• And with such a task along with Christ’s coming ascension to the right hand of the Father, there would need to be Apostolic representatives to go forth in this work.
    • If you recall, their trial run began in Mark 6:7, where Jesus sent the disciples out two by two giving them authority over unclean spirits, healing diseases, and the like.
      • These men would be Jesus’ witnesses in the various places they were sent out.
      • However, in that context, Jesus was still present with them in His earthly ministry.
      • Therefore, they would need to believe what He had said to properly accomplish the work that He would do through them.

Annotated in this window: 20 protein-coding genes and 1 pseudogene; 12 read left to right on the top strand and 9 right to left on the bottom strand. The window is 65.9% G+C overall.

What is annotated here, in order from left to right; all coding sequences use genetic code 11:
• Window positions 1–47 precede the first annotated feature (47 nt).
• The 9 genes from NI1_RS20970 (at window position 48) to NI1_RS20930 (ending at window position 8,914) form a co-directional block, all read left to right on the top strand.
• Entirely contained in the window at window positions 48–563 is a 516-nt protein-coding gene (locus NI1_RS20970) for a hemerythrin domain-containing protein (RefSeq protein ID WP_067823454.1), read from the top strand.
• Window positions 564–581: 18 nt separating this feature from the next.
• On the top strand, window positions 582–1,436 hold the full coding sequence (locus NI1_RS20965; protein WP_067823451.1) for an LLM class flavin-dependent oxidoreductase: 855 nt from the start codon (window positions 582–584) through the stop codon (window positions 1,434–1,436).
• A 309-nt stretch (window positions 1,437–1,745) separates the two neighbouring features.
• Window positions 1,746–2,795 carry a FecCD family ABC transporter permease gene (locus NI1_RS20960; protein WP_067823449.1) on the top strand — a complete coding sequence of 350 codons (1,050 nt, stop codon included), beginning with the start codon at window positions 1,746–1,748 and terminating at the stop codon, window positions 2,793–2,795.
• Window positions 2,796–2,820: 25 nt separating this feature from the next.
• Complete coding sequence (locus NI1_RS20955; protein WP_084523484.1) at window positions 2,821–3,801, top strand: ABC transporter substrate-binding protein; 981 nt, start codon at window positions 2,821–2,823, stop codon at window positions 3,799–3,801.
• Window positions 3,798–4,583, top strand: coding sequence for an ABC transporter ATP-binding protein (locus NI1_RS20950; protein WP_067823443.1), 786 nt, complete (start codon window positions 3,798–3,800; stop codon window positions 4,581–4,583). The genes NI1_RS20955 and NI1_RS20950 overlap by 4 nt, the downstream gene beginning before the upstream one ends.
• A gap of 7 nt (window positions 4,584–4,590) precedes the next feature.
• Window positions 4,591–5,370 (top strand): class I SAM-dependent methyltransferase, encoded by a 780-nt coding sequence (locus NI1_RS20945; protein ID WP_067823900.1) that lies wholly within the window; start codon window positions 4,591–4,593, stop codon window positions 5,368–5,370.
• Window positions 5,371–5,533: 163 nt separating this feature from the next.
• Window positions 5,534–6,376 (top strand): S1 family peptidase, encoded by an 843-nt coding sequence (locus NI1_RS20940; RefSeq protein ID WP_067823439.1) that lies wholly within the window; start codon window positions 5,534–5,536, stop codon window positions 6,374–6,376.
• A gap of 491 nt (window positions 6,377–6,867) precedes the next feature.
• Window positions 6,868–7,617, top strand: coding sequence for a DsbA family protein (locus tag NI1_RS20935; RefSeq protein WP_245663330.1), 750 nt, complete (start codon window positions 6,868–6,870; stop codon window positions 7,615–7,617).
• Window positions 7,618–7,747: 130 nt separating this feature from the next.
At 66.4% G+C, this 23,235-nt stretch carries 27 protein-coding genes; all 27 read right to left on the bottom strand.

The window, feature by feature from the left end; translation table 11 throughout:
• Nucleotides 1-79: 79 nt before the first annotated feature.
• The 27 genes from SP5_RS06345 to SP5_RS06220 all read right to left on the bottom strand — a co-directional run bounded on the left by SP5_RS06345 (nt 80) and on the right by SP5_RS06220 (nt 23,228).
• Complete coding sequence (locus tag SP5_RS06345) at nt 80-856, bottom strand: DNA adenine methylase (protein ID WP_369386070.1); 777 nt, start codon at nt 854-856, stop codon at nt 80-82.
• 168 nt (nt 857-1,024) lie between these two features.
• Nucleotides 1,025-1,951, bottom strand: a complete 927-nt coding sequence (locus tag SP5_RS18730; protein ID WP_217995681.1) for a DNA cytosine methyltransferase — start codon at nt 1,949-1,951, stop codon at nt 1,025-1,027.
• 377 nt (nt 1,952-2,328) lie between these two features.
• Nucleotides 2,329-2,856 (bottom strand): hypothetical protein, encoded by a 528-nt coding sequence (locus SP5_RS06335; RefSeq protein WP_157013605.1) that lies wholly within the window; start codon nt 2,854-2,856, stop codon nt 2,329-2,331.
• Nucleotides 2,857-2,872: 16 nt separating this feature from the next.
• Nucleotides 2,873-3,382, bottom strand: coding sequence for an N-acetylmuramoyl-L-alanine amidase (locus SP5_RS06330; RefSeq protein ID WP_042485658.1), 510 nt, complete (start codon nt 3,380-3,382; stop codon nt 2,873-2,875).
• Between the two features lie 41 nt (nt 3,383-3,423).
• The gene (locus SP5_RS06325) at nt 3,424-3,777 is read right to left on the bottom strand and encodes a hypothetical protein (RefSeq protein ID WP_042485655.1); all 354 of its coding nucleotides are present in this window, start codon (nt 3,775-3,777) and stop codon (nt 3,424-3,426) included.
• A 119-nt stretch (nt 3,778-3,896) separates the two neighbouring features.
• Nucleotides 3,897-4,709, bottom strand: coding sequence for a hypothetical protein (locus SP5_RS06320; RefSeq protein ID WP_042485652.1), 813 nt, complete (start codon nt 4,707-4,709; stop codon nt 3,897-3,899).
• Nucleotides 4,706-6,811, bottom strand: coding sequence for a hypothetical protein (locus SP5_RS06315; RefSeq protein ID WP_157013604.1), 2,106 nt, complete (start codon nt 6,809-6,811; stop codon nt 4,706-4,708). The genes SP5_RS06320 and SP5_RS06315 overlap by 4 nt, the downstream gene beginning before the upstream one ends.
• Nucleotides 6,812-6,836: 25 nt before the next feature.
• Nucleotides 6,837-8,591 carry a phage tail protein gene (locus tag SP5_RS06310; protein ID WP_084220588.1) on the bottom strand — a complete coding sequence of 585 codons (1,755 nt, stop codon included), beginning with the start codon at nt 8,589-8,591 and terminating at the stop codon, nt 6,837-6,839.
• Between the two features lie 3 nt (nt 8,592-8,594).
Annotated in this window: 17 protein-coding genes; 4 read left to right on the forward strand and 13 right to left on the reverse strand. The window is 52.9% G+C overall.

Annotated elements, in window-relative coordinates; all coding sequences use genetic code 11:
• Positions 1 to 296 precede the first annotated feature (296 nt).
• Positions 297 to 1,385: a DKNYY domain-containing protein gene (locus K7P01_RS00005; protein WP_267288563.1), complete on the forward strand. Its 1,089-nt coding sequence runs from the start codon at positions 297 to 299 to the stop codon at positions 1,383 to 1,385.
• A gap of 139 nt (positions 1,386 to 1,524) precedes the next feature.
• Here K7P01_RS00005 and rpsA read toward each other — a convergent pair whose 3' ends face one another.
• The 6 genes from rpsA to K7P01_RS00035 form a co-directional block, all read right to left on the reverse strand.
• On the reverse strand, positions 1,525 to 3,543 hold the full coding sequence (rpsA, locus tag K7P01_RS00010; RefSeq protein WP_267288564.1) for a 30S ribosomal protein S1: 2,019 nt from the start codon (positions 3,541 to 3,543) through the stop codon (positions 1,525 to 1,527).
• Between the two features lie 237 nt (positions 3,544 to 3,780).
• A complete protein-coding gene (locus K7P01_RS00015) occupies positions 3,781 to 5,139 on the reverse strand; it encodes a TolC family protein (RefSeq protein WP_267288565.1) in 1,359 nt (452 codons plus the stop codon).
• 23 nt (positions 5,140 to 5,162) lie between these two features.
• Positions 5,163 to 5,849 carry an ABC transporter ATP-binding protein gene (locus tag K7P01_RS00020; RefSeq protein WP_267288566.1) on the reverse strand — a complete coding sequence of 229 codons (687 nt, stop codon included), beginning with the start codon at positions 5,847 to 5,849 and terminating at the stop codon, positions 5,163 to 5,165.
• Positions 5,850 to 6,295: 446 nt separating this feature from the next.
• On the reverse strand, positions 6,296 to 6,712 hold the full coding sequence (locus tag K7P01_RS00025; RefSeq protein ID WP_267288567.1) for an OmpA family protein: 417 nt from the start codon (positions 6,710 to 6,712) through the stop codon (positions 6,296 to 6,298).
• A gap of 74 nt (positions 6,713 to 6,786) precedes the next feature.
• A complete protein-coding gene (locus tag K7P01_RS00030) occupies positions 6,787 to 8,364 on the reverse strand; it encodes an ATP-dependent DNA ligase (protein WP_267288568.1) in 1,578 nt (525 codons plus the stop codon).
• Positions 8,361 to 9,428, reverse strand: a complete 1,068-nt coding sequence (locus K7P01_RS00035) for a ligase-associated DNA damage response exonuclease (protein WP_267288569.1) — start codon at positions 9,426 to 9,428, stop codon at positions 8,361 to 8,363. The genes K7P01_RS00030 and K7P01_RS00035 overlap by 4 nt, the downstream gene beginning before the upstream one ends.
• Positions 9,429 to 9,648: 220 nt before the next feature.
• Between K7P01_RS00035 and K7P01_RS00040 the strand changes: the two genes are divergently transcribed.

• Unfortunately, at this point, these men refused to believe the eyewitness accounts which prompted Jesus to go before them with a stern rebuke.
      • If you recall from last week, the word for reproach in Greek is oneidizo which is a severe and intense term.
      • It is a sense of heaping insult or reprimanding a guilty party or a kind of verbal extortion with the purpose of obtaining something.
    • At this point, one would ask the question: “What did Jesus tell them specifically within this reproach?”
      • The text doesn’t seem to provide that information.
      • But whatever He told them, as we see later on throughout the book of Acts, they got it together and believed what they were told.
    • It’s like being told something by your parents regarding something important for you to do, like cleaning your room.
      • And when inspection time comes and you are found not having done what was necessary, your parents pull you aside for a stern talking to.
      • “This room is not clean, and I have laid out the instructions and expectations.